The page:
True-life stories rarely make great movies.
Oh, sure, you can probably read me a list of big important Oscar-winning based-on-a-true-story movies without even trying, and I'll happily admit there are exceptions to the rule, but I stand by my basic position. Typically, "true" movies are about Important Things, or they feature Great Performances, and most of the time when I hear that a film is a dramatic retelling of real events or a biography of a real person, the end result strikes me as antiseptic, dull.
The problem, of course, is reverence towards one's subject. If you're Richard Attenborough and you're making a movie about Gandhi, you're going to err on the side of respect every time, and why wouldn't you? These real-life figures cast enormous cultural shadows, and trying to dramatize their lives has got to be like swimming in handcuffs.
If you ask me, Steven Soderbergh hit that particular creative wall at about 150 miles per hour with "Che," his two-part 600-hour biopic about Che Guevara. I can respect the level of committment from Benecio Del Toro and admire the filmmaking, but I can still readily admit that the movie is inert, a seemingly endless montage of bearded dudes introducing themselves to each other in the jungle.
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What I love about Soderbergh, though, is that the guy never dwells on thing creatively, and he rarely repeats himself. Even when he made three films in the same franchise, he seemed determined to burn down the formula each time. So it shouldn't be a surprise that although his new film takes him down the same "based on a true" story path as "Erin Brockovich" or "Che,' his latest succeeds because he's tried something truly different with it, giving it a much-needed dose of wild irreverence.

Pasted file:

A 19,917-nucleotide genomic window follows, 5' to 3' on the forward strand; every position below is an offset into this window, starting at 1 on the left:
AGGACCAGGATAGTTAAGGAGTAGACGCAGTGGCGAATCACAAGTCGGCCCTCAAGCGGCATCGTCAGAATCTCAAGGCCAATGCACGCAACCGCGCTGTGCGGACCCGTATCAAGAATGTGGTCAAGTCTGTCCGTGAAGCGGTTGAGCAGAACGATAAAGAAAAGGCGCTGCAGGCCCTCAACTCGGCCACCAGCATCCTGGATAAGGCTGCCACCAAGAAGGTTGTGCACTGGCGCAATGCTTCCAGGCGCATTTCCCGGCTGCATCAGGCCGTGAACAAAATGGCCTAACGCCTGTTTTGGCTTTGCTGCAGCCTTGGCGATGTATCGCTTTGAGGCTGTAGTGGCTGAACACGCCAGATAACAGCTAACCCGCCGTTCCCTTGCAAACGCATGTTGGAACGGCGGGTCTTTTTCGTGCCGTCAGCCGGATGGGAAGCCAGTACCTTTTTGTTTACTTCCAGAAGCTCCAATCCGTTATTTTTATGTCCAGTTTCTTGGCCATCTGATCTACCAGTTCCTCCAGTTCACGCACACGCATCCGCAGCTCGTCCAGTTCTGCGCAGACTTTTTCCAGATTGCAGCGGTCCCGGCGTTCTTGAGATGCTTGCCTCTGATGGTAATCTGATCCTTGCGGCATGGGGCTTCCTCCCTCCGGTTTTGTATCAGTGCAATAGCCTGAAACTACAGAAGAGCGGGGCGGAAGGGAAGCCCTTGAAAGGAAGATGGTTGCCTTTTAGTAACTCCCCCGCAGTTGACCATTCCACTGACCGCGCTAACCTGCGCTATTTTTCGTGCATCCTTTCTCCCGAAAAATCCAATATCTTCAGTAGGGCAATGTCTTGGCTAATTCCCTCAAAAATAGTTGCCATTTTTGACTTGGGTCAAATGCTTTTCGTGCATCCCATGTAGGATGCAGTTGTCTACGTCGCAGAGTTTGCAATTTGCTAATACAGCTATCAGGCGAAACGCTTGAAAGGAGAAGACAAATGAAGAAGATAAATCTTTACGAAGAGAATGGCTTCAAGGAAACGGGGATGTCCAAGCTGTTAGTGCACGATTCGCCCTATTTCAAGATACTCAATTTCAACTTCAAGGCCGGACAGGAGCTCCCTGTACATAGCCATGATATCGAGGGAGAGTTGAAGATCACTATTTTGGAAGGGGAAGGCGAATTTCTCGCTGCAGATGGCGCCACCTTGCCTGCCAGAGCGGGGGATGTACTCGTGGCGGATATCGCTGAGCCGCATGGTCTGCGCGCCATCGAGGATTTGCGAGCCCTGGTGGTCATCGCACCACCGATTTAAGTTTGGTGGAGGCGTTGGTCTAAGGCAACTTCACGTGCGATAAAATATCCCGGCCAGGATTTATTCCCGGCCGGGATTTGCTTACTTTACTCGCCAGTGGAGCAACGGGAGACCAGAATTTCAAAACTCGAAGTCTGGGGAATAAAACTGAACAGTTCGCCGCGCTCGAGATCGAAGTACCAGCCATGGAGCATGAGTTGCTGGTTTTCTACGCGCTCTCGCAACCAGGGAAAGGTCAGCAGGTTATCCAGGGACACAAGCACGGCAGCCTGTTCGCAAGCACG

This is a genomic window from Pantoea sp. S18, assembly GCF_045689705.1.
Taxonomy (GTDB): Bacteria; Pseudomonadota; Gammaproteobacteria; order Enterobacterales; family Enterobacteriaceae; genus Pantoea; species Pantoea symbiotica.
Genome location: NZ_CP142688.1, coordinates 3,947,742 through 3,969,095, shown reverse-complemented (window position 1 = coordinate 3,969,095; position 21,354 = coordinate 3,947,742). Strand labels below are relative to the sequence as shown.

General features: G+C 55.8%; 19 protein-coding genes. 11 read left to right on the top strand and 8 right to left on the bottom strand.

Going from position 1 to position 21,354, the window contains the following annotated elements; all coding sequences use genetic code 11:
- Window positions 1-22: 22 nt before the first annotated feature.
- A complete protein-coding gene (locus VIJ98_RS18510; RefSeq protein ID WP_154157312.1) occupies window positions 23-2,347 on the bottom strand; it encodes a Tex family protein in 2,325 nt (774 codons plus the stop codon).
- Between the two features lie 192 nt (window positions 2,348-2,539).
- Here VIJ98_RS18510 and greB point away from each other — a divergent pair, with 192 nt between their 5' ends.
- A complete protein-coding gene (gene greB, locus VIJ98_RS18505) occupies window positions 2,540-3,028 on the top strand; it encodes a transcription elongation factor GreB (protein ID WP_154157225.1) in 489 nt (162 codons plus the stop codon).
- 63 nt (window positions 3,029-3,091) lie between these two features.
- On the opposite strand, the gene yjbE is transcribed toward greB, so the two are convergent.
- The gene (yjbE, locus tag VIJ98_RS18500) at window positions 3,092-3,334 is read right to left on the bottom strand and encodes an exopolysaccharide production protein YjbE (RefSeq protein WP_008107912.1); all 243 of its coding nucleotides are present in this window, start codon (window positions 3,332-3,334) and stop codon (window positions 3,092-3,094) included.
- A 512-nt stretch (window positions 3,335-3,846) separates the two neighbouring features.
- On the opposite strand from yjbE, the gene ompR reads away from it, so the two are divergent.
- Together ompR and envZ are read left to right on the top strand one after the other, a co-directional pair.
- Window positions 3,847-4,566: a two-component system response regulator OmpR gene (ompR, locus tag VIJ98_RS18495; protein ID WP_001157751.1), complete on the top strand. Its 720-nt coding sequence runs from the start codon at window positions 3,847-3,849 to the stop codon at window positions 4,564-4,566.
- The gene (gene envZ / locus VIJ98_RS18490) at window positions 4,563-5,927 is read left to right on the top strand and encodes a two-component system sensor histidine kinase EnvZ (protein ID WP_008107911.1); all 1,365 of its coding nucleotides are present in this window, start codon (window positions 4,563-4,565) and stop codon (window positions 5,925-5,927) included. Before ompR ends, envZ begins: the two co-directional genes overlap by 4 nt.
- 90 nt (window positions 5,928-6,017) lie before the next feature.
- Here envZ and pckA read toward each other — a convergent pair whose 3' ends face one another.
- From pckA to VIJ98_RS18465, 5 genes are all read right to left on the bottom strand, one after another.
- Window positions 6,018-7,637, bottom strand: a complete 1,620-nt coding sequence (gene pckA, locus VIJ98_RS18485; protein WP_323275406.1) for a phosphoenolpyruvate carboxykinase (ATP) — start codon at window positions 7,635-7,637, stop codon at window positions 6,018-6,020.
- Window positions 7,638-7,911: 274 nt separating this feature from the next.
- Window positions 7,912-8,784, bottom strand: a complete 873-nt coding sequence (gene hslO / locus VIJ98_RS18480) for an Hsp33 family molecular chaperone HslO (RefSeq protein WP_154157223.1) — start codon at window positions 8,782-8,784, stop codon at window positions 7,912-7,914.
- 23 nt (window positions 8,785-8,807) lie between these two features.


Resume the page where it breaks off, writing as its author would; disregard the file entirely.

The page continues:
And why not? The story of Mark Whitacre is a ridiculous one, and Soderbergh must have been drawn in by the spectacular pathology of this whistleblowing weenie, because "The Informant!" turns out to be one of the liveliest entertainments of Soderbergh's career. It helps that Matt Damon seems to have absolutely no ego in his approach to playing Whitacre. It's not the sort of performance we're used to seeing from movie stars, but it's just further proof that Damon cares about the work, not his image.
What would motivate an executive making over $300,000 a year to roll over on his company, turning them in to the government, ready to spill the details on industry-wide price-fixing?
That central question could easily be the engine that drives a hard-hitting drama, as I'm sure Michael Mann would happily attest, but there's something about the notion of wire taps and skullduggery over the price of corn syrup that is just ridiculous, and Soderbergh and his screenwriter, Scott Z. Burns, acknowledge that fully in their approach. Much of the cast is made up of experienced comic performers like Scott Bakula or Joel McHale, or actual stand-up comedians like Paul F. Tompkins and Patton Oswalt. Soderbergh's use of Marvin Hamlisch to contribute the score is farly risky, since the result sounds resolutely out-of-step with most contemporary soundtracks. It pays off, though. The score is exactly the music that Matt Damon's character would hear as he moves through his day, thinking he's the lead character in a spy movie, self-aggrandizing to the point of absurdity.
"The Informant!" could be accused of being slight, but I don't think that's the wrong approach. Mark Whitacre is a slight man, in terms of what he brings to the table. He's a liar, a demented accident that blew through a lot of lives, and when it matters, Soderbergh makes that real. He never lets Whitacre off the hook, and the film isn't laughing at him so much as it's laughing at just how far the situation spiralled out of control. This sort of smart, breezy entertainment for adults is increasingly rare these days, making this all the more welcome, and a great kick-off to the fall season.
"The Informant!" opens in theaters in the US on September 18th.
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